WHEN Oliver Wendell Holmes proposed that this magazine be called The Atlantic Monthly, the conceit was that the magazine, like the ocean, would carry trade between the Old World and the New. In a statement that appeared in the first issue of the magazine, the publishers declared, "While native writers will receive the most solid encouragement, and will be mainly relied upon to fill the pages of The Atlantic, [the editors] will not hesitate to draw from the foreign forces at their command."
The foreign forces are exemplified in this issue by the worldly and well-traveled historian-journalist Geoffrey Wheatcroft, who in "The Paradoxical Case of Tony Blair" reports on the resurgence of Britain's Labour Party. Wheatcroft, fifty, who has written for the magazine on subjects as diverse as Margaret Thatcher and Salman Rushdie, the Republic of Ireland and the island of Antigua, has been affiliated over the years with some of England's best-known publications. In the late 1970s he was a columnist for The Spectator, and also its literary editor. In the following years he was first the editor of the "Londoner's Diary" in the Evening Standard and then that newspaper's opera critic. He is currently a columnist for the Daily Express. In the interstices of regular employment he has written many freelance articles and published two books--The Randlords (1985), a study of South African mining magnates, and Absent Friends (1989), a collection of biographical sketches. A new book, The Controversy of Zion , about the history of Zionism , will be published this fall by Addison-Wesley.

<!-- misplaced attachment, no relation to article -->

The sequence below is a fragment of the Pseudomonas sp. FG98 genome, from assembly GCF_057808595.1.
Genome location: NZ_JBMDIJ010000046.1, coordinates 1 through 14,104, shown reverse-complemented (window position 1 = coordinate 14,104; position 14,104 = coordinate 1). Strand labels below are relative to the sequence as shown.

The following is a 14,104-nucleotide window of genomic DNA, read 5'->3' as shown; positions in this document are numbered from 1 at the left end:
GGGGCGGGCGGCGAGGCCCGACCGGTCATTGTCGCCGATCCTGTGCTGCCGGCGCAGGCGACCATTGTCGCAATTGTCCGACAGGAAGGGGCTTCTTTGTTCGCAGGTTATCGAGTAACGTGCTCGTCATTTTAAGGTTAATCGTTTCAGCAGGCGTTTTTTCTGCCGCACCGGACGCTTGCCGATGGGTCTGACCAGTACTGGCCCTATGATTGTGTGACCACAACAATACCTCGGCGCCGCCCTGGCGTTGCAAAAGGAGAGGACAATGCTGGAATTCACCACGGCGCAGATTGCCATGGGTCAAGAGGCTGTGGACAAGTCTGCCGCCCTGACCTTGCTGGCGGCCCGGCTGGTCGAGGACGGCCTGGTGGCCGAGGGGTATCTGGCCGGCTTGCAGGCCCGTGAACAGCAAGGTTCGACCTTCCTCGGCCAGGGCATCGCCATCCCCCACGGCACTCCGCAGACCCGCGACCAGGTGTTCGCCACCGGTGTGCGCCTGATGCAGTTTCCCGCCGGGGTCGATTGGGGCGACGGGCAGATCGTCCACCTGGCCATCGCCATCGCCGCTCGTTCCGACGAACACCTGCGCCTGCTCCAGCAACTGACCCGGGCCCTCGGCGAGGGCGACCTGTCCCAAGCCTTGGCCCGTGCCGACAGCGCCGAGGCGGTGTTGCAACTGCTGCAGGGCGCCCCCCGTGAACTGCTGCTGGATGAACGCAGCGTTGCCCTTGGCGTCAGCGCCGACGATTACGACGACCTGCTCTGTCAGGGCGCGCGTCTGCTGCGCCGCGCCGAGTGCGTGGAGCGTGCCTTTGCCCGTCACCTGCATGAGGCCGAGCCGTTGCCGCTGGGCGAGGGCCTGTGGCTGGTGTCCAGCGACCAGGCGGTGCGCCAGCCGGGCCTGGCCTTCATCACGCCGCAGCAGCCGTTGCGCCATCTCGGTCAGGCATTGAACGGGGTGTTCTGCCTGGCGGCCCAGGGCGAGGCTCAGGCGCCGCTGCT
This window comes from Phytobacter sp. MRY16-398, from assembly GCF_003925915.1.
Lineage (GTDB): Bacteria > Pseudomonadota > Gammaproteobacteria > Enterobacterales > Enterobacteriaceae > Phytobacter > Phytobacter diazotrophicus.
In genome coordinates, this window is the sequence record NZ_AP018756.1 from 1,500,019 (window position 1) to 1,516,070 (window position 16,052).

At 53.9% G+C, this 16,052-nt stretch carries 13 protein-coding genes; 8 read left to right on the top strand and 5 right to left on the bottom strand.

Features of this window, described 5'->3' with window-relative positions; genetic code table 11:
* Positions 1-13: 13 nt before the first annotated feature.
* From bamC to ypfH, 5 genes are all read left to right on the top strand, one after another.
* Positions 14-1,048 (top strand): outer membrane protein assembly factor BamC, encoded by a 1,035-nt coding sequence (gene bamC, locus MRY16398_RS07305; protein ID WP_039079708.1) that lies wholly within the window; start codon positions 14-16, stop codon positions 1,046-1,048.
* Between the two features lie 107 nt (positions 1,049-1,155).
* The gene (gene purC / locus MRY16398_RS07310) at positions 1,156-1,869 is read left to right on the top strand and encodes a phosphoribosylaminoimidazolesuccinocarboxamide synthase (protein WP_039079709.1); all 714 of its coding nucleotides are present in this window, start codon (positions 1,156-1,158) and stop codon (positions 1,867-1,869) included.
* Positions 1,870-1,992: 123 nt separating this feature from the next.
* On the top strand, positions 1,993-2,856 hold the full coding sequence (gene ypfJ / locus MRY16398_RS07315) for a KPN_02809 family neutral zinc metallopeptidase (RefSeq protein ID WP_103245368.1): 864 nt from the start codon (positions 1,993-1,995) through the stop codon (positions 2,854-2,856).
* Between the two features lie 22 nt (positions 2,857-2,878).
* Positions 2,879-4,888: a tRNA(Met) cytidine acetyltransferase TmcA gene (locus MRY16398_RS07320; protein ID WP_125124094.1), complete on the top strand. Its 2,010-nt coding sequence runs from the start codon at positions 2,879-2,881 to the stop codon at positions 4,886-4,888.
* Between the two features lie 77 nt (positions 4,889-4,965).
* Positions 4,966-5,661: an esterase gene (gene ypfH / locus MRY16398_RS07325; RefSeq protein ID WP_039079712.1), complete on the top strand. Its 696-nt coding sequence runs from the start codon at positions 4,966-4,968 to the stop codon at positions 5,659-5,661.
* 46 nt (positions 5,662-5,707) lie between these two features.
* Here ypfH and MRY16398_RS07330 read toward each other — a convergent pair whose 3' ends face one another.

Wheatcroft covered Tony Blair, the young, astute, sometimes-hard-to-pin-down leader of Britain's Labour Party, when Blair first stood for office, in 1982. How does covering British politics differ from covering American politics? "In America government is more open. In England society is more intimate--journalists and ministers are more likely to see each other informally at lunch clubs or at parties. I remember Dwight Macdonald's saying how astonished he was when he first lived in London that politicians and newspapermen and union leaders and writers all went to the same parties. That doesn't mean the politicians are any more likely to tell you the truth, of course." For all that, the political resonances are audible. As Wheatcroft says, "Blair has clearly got Clinton in mind the whole time--as an example and also as a warning."
The Atlantic Monthly; June 1996; 745 Boylston Street; Volume 277, No. 6; page 6.